MOVING MOUNTAINS

Alpe d’Huez is the Tour de France’s most famous climb, but to understand how horrendous it really is you have to ride it. InGear takes on the mountain so you don’t have to

Words: Warren Pole

Photos: Chippy Wood


IN JULY THE Tour de France hits Alpe d’Huez, the most iconic climb in this most iconic of races. 13.8 kilometres long and rising from lush Alpine pasture at its base to 1850 metres at the finish its legendary 21 hairpins are named after the stage winners over the years. All the greats are there. Coppi, Pantani, Induráin and more. The place has a mythical air.


Tour pros rip up its sheer sides in 39 minutes or less but the record belongs to the late Marco Pantani in an incredible 37 minutes 35 seconds. Records may fall here again on July 22 but today the mountain is all mine and I’m about to learn what cycling hell feels like. Because even with cameras covering every angle, the brutality of a climb like this is diluted on TV. You can only understand the true ferocity by trying it for yourself.


As I roll to its base clipping into my pedals the mountain is plain intimidating. A voice in my head cries ‘not possible’ as I begin the ascent.


                                               

This is the road to hell...


The first minute is one of confidence as my pedals spin easily but by the second minute I’m already into first gear. The climb steepens and I check for another gear. There isn’t one. I settle in.


A handful of gentle corners pass before I hit the first hairpin. Number 21. They count down as you ascend. 20 more to go and the climb already feels never-ending. I look up and feel dizzy. The summit is too far away to contemplate.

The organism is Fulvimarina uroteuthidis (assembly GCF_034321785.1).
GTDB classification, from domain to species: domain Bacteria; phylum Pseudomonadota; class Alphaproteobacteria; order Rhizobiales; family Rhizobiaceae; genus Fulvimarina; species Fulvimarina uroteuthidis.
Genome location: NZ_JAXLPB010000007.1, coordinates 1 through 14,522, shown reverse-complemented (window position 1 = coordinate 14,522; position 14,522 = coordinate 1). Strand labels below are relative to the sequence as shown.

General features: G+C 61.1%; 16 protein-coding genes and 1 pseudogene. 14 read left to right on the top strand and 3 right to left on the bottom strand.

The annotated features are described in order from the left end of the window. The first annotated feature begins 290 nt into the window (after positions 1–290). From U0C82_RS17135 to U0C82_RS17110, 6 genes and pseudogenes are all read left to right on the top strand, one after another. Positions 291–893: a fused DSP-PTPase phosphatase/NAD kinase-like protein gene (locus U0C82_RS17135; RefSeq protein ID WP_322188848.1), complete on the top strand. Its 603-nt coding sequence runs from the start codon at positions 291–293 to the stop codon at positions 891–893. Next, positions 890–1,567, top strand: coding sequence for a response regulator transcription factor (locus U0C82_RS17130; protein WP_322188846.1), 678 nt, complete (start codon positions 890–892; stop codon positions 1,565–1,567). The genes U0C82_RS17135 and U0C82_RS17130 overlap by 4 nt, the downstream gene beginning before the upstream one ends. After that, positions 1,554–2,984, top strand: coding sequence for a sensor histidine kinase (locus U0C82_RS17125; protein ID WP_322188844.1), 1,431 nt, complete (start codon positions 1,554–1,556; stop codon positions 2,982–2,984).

Hairpin 21. Probably not named after Armstrong anymore...


Breaking it down is the only way. I can make hairpin 20 I tell myself. All the while my pedals are spinning painfully slowly, every stroke an effort.


Other riders pass on their way down, smiling, their own ascent done. I curse them.


By halfway sweat is pouring off me, dripping onto the handlebars. A natural waterfall at the roadside is too much temptation. I stop, and stuff my head into it. The ice cold soaking is nectar. The stop has cost 30 precious seconds, but was worth it. I’m reinvigorated.


                                               

Popping to the shops for a pint of milk


A slower rider ahead provides a target, and passing him provides a further lift. I dig in, and in my head I am in the Tour fighting among the legends. My legs feel light, the bike fast and as another hairpin passes it affords an incredible view back into the valley below. I can’t believe I’m so high, both literally and mentally. I feel alive and at one with this timeless mountain, all my senses heightened.


Fifteen minutes later and I’m in the blackest pit of despair. My legs can barely turn the pedals, my tongue is lolling and I can no longer hold a straight line as my shaking arms join my aching legs in begging me to stop but the summit is within sight now. I stare numbly at the tarmac inching by beneath my front wheel and keep pushing.


I reach the finish in one hour, 12 minutes and 32 seconds. Despite starting with fresh legs, despite not having spent the last three weeks averaging 100 miles a day at inhuman speeds as the Tour pros will have done when they come here I have still taken almost twice as long as they will. I have no idea how they do it.

 

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